'Rasberry Ice'
The best-known variegated variety grown locally. Rasberry-red bracts.
Rasberry Ice Part of the Higher Ground website, Texas USA. To help their Bougainvillea 'Rasberry Ice' survive the Texan winter, these gardeners dig it up every year!
A variegated bougainvillea (probably 'Rasberry Ice') spilling over a brick wall

Known in USA as 'Mary Palmer'. Easily recognised by separate pink and white inflorescences borne by the same plants. From a distance, 'Snowcap' looks like two different varieties growing together.
Bougainvillea Snowcap
Bougainvillea 'Snowcap'. Coopers Plains, April 2014

'Klong Fire'
Bougainvillea Klong Fire
'Klong Fire'

Nonyo PBR
Bougainvillea Nonyo
'Nonyo' PBR

Pedro PBR
Bougainvillea Pedro  Bougainvillea Pedro
'Pedro' PBR

bougainvillea_vera_blakeman bougainvillea_vera_blakeman
'Vera Blakeman'

Bougainvillea 'Barbara Karst' at the Water When Dry blog, Arizona
Bougainvillea glabra 'Singapore White' Marie Selby Botanical Gardens, Florida

Bouganvilleas in the landscape

Bouganvillea cultivars are not uniform in growth
Bouganvillea do not flower well in shade, but the tree cover here is clearly not dense enough to affect flowering adversely. The dominant cultivars here appear to be Bambino® NonyaPBR (mauve) and PedroPBR (orange). QEII hospital, Brisbane, May 2014. A few pink, purple and white blossoms suggest that this planting originally contained a greater range of colours than the lavender and orange that now dominate and illustrates how cultivars can differ in vigour.

bougainvillea_landscape  bougainvillea_landscape

Old Bouganvillea trained into treelike form Old Bouganvillea trained into treelike form
Superficially this looks like 'Snowcap', but closer inspection suggests it may be 'Klong Fire' (aka 'Mahara'), with some branches sported to a paler coloured inflorescence similar to Limberlost Beauty (aka 'Cherry Blossoms'). Sunnybank, March 2014. This plant is likely about 40 years old.

Bouganvillea Bouganvillea Different inflorescences from the above plant

Some old, vigorous varieties are capable of climbing tall trees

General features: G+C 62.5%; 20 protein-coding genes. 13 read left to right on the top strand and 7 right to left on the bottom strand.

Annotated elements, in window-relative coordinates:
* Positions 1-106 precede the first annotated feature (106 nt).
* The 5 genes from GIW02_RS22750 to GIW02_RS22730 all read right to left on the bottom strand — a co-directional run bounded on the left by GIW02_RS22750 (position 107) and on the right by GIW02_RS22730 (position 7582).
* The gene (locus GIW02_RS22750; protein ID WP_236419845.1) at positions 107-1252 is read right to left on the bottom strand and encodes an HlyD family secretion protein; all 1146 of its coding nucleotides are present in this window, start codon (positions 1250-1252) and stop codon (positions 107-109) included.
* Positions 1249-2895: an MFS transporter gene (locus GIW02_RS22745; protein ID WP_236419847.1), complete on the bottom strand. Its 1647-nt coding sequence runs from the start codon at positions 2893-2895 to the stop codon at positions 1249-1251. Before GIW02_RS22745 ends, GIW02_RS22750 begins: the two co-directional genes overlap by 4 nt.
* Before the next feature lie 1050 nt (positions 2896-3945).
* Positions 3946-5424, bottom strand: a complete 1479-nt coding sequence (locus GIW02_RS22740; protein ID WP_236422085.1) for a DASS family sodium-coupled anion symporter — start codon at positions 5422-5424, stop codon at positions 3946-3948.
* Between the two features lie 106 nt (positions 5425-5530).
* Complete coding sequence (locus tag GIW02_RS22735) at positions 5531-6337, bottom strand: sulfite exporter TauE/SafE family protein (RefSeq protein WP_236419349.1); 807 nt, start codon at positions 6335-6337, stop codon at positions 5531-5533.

Planted in the wrong place or not properly controlled by training or pruning, vigorous types can be a problem. Here, long thorny canes reaching over the fence present a hazard for pedestrians.

Bougainvillea Sunvillea Rose Bougainvillea Sunvillea Cream Bougainvillea Sunvillea Pink
Bougainvillea Sunvillea® Rose, Cream and Pink varieties. Images courtesy of Suntory® Flowers

Propagation and production

Bougainvillea Rooting Database, University of California, Davis
Some factors affecting flowering and propagation of Bougainvillea glabra 'Sander' Reproduction of a 1963 article, Proceedings of the Florida State Horticultural Society (PDF)
Some factors affecting flowering and propagation of Bougainvillea glabra 'Sander' Reproduction of a 1963 article, Proceedings of the Florida State Horticultural Society (PDF)
Growth and flowering of Bougainvillea glabra 'Sander' as affected by photoperiod and levels of nitrogen and potassium Reproduction of a1962 article, Proceedings of the Florida State Horticultural Society (PDF)
Effect of plant growth regulators on growth of 'Barbara Karst' Bougainvillea Reproduction of a 1996 article, Proceedings of the Florida State Horticultural Society (PDF)

Unusual species
Pacific flora database of the National Tropical Botanical Garden, USA. Select Bougainvillea arborea from the "Choose A Plant" menu
Virtual Tour of the AOS Garden \ Formal Lawn American Orchid Society, Florida. (Includes photo and notes on B. arborea)
Monte Negro Bougainvillea spinosa. Flora y Vegetacion de la Patagonia, Argentina
Nyctaginaceae Universidad Nacional del Nordeste, Argentina. Students of horticulture who don't speak Spanish may nevertheless derive some useful information from this document (PDF)
Bougainvillea spicata University of Arizona Campus Arboretum

Possible Misspellings: Boganvillea, Bouganvillea, Boganvillia, Bouganvillia, Boganvilla. In older texts it may be spelled Bougainvillaea.